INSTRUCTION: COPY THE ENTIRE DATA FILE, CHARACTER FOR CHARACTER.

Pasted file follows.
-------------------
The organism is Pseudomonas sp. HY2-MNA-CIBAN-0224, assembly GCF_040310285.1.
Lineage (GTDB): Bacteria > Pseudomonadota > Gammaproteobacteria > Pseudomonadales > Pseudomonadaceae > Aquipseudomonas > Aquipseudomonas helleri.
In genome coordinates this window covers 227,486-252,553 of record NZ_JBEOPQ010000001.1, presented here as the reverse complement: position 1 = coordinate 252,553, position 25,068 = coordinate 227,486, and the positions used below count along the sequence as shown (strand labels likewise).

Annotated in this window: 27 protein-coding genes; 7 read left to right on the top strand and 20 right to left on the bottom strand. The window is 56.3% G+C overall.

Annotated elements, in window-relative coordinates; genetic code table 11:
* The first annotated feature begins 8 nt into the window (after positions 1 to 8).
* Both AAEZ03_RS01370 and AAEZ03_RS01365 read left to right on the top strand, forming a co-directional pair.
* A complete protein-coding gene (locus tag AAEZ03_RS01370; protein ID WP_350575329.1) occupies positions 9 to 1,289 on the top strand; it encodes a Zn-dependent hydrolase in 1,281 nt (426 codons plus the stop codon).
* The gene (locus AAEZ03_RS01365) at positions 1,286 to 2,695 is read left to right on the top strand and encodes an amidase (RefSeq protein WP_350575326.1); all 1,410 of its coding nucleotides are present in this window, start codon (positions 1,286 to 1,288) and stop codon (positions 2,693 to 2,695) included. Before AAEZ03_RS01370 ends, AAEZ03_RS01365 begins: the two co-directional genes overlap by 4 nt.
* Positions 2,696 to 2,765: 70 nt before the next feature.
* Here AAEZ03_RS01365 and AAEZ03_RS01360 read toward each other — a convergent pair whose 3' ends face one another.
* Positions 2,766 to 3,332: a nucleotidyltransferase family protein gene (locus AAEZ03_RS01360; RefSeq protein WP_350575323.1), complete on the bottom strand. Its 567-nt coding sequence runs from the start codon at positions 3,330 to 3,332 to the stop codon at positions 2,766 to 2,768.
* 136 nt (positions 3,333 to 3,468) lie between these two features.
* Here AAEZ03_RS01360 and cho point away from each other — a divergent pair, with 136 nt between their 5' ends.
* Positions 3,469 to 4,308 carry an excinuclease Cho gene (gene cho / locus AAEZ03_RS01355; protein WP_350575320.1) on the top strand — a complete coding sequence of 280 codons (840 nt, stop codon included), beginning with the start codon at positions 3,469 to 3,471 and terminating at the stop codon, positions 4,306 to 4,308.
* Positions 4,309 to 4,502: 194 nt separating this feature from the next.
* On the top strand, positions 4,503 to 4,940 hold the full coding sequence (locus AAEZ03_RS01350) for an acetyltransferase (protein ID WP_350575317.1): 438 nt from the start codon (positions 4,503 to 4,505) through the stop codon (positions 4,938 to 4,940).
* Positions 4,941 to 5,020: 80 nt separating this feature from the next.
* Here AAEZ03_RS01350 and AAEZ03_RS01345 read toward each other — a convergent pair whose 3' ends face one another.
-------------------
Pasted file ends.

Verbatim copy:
The organism is Pseudomonas sp. HY2-MNA-CIBAN-0224, assembly GCF_040310285.1.
Lineage (GTDB): Bacteria > Pseudomonadota > Gammaproteobacteria > Pseudomonadales > Pseudomonadaceae > Aquipseudomonas > Aquipseudomonas helleri.
In genome coordinates this window covers 227,486-252,553 of record NZ_JBEOPQ010000001.1, presented here as the reverse complement: position 1 = coordinate 252,553, position 25,068 = coordinate 227,486, and the positions used below count along the sequence as shown (strand labels likewise).

Annotated in this window: 27 protein-coding genes; 7 read left to right on the top strand and 20 right to left on the bottom strand. The window is 56.3% G+C overall.

Annotated elements, in window-relative coordinates; genetic code table 11:
* The first annotated feature begins 8 nt into the window (after positions 1 to 8).
* Both AAEZ03_RS01370 and AAEZ03_RS01365 read left to right on the top strand, forming a co-directional pair.
* A complete protein-coding gene (locus tag AAEZ03_RS01370; protein ID WP_350575329.1) occupies positions 9 to 1,289 on the top strand; it encodes a Zn-dependent hydrolase in 1,281 nt (426 codons plus the stop codon).
* The gene (locus AAEZ03_RS01365) at positions 1,286 to 2,695 is read left to right on the top strand and encodes an amidase (RefSeq protein WP_350575326.1); all 1,410 of its coding nucleotides are present in this window, start codon (positions 1,286 to 1,288) and stop codon (positions 2,693 to 2,695) included. Before AAEZ03_RS01370 ends, AAEZ03_RS01365 begins: the two co-directional genes overlap by 4 nt.
* Positions 2,696 to 2,765: 70 nt before the next feature.
* Here AAEZ03_RS01365 and AAEZ03_RS01360 read toward each other — a convergent pair whose 3' ends face one another.
* Positions 2,766 to 3,332: a nucleotidyltransferase family protein gene (locus AAEZ03_RS01360; RefSeq protein WP_350575323.1), complete on the bottom strand. Its 567-nt coding sequence runs from the start codon at positions 3,330 to 3,332 to the stop codon at positions 2,766 to 2,768.
* 136 nt (positions 3,333 to 3,468) lie between these two features.
* Here AAEZ03_RS01360 and cho point away from each other — a divergent pair, with 136 nt between their 5' ends.
* Positions 3,469 to 4,308 carry an excinuclease Cho gene (gene cho / locus AAEZ03_RS01355; protein WP_350575320.1) on the top strand — a complete coding sequence of 280 codons (840 nt, stop codon included), beginning with the start codon at positions 3,469 to 3,471 and terminating at the stop codon, positions 4,306 to 4,308.
* Positions 4,309 to 4,502: 194 nt separating this feature from the next.
* On the top strand, positions 4,503 to 4,940 hold the full coding sequence (locus AAEZ03_RS01350) for an acetyltransferase (protein ID WP_350575317.1): 438 nt from the start codon (positions 4,503 to 4,505) through the stop codon (positions 4,938 to 4,940).
* Positions 4,941 to 5,020: 80 nt separating this feature from the next.
* Here AAEZ03_RS01350 and AAEZ03_RS01345 read toward each other — a convergent pair whose 3' ends face one another.